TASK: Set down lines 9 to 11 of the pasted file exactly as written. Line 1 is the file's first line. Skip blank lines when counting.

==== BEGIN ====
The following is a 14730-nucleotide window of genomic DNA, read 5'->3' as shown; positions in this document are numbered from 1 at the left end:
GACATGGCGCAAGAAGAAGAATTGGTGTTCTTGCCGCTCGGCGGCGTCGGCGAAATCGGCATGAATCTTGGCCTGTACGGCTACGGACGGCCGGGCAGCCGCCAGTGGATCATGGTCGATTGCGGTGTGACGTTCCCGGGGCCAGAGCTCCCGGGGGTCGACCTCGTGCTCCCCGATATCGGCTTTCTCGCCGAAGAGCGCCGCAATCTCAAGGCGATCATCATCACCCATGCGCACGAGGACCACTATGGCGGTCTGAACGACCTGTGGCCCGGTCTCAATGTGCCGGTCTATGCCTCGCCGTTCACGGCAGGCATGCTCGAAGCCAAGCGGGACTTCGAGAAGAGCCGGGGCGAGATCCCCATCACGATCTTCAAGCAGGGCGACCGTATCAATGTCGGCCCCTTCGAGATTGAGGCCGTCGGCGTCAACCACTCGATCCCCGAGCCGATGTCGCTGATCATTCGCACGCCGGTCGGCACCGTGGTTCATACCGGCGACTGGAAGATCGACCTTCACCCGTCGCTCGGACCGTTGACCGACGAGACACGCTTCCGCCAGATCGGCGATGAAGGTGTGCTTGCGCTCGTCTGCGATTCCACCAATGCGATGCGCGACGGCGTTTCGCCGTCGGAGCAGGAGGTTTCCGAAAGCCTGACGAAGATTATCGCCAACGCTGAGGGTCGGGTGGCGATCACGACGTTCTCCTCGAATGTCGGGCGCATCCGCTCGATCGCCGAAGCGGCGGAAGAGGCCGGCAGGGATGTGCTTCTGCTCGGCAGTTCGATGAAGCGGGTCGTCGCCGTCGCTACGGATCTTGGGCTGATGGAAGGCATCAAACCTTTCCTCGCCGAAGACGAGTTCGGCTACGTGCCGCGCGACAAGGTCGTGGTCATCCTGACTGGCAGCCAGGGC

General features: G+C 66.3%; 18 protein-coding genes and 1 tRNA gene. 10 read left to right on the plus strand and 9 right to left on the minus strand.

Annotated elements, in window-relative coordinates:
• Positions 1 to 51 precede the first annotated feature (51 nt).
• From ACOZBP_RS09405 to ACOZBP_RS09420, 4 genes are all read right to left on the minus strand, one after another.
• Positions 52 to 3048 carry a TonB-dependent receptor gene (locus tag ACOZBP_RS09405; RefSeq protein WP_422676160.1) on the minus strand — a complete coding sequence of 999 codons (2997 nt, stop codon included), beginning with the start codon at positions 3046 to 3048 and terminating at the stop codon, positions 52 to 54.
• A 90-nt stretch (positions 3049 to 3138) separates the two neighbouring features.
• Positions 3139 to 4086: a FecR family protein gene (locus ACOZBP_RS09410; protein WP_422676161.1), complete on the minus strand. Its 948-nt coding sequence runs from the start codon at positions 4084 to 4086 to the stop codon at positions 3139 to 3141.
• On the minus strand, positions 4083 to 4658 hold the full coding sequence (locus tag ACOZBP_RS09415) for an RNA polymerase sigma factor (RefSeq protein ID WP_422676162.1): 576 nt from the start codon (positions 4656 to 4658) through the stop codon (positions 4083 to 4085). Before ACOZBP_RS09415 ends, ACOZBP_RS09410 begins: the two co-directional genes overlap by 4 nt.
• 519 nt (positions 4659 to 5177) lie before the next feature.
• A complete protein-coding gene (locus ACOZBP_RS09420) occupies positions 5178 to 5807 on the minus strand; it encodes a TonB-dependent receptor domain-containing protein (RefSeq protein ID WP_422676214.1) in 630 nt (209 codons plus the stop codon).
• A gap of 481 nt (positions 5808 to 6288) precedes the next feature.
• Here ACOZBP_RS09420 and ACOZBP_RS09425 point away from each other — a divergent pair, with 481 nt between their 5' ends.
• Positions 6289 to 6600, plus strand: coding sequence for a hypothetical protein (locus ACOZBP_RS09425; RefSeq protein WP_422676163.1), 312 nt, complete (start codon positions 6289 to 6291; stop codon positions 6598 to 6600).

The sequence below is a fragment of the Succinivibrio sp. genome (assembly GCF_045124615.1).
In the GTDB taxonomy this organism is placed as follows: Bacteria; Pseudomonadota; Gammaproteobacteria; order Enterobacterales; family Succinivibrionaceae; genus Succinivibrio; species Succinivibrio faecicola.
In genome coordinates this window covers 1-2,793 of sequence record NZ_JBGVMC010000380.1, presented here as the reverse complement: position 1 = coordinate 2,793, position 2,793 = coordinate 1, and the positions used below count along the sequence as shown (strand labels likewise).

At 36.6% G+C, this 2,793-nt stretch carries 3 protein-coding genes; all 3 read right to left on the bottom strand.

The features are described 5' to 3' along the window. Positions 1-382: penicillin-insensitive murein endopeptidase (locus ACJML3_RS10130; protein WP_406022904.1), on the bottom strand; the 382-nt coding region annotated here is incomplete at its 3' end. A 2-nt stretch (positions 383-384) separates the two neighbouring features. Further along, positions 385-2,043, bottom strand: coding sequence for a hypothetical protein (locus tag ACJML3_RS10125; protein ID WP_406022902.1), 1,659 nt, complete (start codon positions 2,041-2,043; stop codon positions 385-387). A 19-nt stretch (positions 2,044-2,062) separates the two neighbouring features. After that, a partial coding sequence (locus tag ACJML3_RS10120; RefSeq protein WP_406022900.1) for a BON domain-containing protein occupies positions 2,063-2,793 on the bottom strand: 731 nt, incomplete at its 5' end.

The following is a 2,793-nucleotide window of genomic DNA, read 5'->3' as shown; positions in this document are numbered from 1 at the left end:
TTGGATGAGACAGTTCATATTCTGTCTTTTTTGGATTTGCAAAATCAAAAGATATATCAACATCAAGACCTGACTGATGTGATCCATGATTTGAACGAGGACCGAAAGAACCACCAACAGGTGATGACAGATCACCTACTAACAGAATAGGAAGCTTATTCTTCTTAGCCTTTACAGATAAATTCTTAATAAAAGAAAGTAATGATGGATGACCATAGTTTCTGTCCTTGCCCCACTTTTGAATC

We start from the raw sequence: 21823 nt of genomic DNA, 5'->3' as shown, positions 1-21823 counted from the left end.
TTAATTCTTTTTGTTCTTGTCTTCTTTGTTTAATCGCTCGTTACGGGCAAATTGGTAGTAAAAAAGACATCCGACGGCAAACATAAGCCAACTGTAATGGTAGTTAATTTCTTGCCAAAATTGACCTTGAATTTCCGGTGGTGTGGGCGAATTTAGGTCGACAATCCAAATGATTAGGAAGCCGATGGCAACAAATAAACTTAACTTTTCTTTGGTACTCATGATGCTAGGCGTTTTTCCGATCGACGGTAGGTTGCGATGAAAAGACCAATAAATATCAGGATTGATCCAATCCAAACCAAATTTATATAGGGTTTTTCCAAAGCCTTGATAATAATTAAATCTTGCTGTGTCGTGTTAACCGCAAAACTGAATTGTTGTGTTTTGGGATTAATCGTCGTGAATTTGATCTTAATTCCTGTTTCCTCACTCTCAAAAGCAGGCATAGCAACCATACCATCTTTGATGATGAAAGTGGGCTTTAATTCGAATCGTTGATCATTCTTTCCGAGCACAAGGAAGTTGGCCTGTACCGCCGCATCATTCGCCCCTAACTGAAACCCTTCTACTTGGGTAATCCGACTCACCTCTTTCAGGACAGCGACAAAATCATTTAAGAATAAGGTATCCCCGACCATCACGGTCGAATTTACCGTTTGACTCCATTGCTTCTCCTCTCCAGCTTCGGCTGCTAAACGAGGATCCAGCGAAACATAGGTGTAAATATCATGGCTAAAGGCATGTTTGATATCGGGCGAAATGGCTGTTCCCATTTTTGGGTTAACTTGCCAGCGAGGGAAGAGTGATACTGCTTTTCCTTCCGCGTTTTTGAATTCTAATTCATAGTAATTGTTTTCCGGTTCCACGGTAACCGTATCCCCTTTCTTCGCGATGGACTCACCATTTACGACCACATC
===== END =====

• Positions 3139 to 4086: a FecR family protein gene (locus ACOZBP_RS09410; protein WP_422676161.1), complete on the minus strand. Its 948-nt coding sequence runs from the start codon at positions 4084 to 4086 to the stop codon at positions 3139 to 3141.
• On the minus strand, positions 4083 to 4658 hold the full coding sequence (locus tag ACOZBP_RS09415) for an RNA polymerase sigma factor (RefSeq protein ID WP_422676162.1): 576 nt from the start codon (positions 4656 to 4658) through the stop codon (positions 4083 to 4085). Before ACOZBP_RS09415 ends, ACOZBP_RS09410 begins: the two co-directional genes overlap by 4 nt.
• 519 nt (positions 4659 to 5177) lie before the next feature.